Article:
A jet-setting book called "Coffee, Tea or Me?" got a huge amount of attention after it was published in 1967 and was billed as a racy memoir by two saucy Eastern Airlines stewardesses, the attractive Trudy Baker and the beautiful Rachel Jones.
OK, I know there are five objectionable adjectives in that sentence. Please bear with me. The book got rave reviews and sold over a million copies. "Gives the lowdown on stewardesses; reads like a footnote to `Human Sexual Response,"' burbled Look Magazine.
I know Look Magazine ceased regular publication in 1971, and Eastern Airlines went ignominiously belly-up once Frank Lorenzo got through with it in 1991.
I also know that "Coffee, Tea or Me" and its three sequels are regarded collectively as the force that breathed life into the image of airline stewardesses as free-spirited party girls living exotic lives in endless pursuit of men and adventure. I know that a generation of actual flight attendants rolled their eyes whenever the book -- published right on the cusp of the women's movement -- was mentioned.
But I didn't know until the other day that the book was actually written by a man, Donald Bain. The real stewardesses who were billed as the authors of "Coffee, Tea or Me?" and its sequels were actually hired by the publisher to travel the country promoting it on television and in newspapers, which they did to spectacular effect. Their real names were not Trudy Baker and Rachel Jones.
Back in fashion
Long out of print, the book is being re-issued in June by Penguin Books. In the new edition, which features the same 1960s-vintage Playboy magazine-style girly cartoons that graced the original, Trudy Baker and Rachel Jones are still listed as the authors -- though this time the words "With Donald Bain" appear below theirs.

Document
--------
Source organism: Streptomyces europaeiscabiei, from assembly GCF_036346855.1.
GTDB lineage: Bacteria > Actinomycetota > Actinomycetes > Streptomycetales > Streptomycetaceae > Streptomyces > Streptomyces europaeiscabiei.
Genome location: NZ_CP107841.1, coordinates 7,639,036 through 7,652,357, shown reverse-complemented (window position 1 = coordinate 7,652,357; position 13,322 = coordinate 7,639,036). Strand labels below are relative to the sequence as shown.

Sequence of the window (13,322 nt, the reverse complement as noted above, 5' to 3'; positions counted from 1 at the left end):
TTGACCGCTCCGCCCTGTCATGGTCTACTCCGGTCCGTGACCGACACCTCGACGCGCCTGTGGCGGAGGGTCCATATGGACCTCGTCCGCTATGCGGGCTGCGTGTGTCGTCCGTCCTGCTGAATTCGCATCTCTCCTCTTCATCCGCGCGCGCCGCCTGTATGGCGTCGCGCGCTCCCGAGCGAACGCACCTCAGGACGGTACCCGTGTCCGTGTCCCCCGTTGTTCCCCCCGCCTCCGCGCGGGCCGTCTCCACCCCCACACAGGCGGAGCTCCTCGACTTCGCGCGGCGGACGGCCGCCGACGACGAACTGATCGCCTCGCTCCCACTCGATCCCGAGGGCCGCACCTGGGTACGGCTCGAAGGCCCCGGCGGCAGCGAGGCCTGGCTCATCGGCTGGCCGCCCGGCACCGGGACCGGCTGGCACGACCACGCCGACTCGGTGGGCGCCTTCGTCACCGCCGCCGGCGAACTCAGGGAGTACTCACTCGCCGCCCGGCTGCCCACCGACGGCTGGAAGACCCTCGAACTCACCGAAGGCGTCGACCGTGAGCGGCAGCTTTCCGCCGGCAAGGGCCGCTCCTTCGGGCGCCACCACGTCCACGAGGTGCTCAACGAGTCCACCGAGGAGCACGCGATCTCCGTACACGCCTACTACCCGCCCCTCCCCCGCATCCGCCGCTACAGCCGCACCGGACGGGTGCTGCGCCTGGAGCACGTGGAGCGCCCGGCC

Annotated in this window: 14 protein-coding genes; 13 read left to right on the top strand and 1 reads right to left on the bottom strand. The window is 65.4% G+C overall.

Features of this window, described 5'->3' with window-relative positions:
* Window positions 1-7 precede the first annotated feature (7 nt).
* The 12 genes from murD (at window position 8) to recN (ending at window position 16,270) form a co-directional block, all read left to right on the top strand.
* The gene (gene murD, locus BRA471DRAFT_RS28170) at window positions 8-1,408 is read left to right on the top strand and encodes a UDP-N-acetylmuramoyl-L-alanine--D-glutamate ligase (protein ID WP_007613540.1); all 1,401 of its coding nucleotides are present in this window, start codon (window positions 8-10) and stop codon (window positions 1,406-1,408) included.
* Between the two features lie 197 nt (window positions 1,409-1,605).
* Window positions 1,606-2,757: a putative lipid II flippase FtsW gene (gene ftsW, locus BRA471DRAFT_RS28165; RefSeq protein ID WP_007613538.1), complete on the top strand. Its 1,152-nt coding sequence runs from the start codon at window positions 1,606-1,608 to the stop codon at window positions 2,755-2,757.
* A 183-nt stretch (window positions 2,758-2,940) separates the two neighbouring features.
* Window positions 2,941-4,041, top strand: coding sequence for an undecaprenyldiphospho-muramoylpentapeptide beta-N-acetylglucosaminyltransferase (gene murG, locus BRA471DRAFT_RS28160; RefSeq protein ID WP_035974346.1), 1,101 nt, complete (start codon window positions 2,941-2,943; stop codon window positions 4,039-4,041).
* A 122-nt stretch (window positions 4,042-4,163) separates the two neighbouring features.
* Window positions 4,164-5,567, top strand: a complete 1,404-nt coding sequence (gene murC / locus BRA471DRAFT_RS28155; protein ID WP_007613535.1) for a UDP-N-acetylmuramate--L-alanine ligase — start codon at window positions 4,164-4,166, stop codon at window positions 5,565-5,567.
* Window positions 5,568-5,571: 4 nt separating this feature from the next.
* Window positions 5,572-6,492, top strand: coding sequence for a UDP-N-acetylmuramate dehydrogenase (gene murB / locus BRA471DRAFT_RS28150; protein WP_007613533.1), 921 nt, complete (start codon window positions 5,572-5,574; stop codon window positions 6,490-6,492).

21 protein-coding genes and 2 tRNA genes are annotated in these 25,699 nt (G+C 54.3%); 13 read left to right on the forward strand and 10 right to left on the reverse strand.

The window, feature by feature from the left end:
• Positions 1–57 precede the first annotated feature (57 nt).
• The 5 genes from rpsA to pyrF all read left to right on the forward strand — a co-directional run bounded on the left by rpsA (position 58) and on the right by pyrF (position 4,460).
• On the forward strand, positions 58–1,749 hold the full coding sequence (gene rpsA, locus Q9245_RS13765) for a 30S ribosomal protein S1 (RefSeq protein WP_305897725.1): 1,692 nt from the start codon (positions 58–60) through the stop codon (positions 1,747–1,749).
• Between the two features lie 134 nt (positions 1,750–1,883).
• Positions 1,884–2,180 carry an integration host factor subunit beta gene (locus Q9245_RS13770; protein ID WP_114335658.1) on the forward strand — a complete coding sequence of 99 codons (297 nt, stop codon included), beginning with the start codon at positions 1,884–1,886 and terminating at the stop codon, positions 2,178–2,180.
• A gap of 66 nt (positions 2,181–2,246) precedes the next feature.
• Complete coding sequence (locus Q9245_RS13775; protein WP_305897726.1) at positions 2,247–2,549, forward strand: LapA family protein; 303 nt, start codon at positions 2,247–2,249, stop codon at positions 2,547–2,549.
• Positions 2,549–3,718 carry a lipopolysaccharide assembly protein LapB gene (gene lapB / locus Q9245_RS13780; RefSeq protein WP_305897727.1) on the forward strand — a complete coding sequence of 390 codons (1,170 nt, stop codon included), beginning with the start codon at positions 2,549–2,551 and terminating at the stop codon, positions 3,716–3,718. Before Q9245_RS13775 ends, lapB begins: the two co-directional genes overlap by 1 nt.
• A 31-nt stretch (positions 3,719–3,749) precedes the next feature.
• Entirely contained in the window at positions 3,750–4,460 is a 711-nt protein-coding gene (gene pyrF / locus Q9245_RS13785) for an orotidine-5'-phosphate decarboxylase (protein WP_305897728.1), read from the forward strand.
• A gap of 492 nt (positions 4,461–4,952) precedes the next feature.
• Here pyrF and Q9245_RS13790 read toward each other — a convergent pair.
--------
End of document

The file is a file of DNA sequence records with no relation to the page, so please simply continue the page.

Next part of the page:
Oddly enough, despite the miseries and wholesale layoffs in the airline industry, stewardesses -- who became known as flight attendants partly in the reaction to "Coffee, Tea or Me?" -- are in some sort of cultural vogue these days.
Flight attendants feature prominently in recent two movies, View From the Top, with Gwyneth Paltrow, and Catch Me if You Can, starring Leonardo DiCaprio as the celebrated 1960s criminal imposter Frank Abagnale, whose cons included a brief stint posing as an airline pilot as a ploy to provide cover to kite checks and, incidentally, date sexy stewardesses.
Curiously enough, Abagnale, the great imposter himself, is quoted in the publisher's promotions about the re-issue of "Coffee, Tea, or Me?" He hails it as "the original tale of the glamorous world of flying and the women who made it so" and adds, "Oh, how I miss those days."
Bain, meanwhile, is the ghostwriter of more than 80 books, including the 21 tomes in the Murder, She Wrote series, in which he shares a byline with the main character, Jessica Fletcher -- who is, of course, fictional. He is more than happy to account for himself.
"Sometimes you get lucky," he says in his autobiography, Every Midget Has an Uncle Sam Costume (Barricade Books, 2002).
But luck had little to do with the success of the stewardess books that launched his ghostwriting career.
In a telephone interview, he explained that he got involved with the stewardess project while working as a young public relations executive with American Airlines in New York and hoping to start a writing career. He already had a lot of experience as a business traveler -- during a time when most business travelers were male.